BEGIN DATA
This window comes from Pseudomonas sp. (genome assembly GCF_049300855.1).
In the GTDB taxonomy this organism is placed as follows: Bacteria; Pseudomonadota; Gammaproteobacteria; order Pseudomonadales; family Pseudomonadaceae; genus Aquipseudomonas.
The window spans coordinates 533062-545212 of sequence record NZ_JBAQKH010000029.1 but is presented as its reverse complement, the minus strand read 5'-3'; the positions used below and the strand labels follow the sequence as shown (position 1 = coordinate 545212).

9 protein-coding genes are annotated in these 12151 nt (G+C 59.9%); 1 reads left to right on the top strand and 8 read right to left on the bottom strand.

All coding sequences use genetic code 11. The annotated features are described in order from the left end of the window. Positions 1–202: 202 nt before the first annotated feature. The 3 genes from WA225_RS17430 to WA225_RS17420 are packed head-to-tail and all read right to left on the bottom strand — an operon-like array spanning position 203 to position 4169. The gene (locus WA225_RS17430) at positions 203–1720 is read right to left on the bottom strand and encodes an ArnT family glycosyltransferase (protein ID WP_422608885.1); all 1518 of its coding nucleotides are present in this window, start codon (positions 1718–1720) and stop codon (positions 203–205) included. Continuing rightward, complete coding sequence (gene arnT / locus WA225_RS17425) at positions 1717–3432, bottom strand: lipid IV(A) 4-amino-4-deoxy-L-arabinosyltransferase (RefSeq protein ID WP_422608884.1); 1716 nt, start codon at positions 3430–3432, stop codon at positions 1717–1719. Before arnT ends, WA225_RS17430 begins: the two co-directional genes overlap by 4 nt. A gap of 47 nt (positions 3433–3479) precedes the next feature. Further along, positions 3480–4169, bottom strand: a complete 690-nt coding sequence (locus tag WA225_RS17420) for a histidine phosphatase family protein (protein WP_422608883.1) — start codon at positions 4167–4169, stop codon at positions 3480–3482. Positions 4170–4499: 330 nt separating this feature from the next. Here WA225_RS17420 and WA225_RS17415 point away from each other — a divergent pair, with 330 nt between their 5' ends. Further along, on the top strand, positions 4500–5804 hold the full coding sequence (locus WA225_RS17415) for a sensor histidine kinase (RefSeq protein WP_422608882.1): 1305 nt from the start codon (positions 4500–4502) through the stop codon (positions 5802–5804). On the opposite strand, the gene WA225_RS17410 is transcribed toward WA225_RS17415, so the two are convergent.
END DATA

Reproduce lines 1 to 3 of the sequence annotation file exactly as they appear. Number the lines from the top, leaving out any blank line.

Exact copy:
This window comes from Pseudomonas sp. (genome assembly GCF_049300855.1).
In the GTDB taxonomy this organism is placed as follows: Bacteria; Pseudomonadota; Gammaproteobacteria; order Pseudomonadales; family Pseudomonadaceae; genus Aquipseudomonas.
The window spans coordinates 533062-545212 of sequence record NZ_JBAQKH010000029.1 but is presented as its reverse complement, the minus strand read 5'-3'; the positions used below and the strand labels follow the sequence as shown (position 1 = coordinate 545212).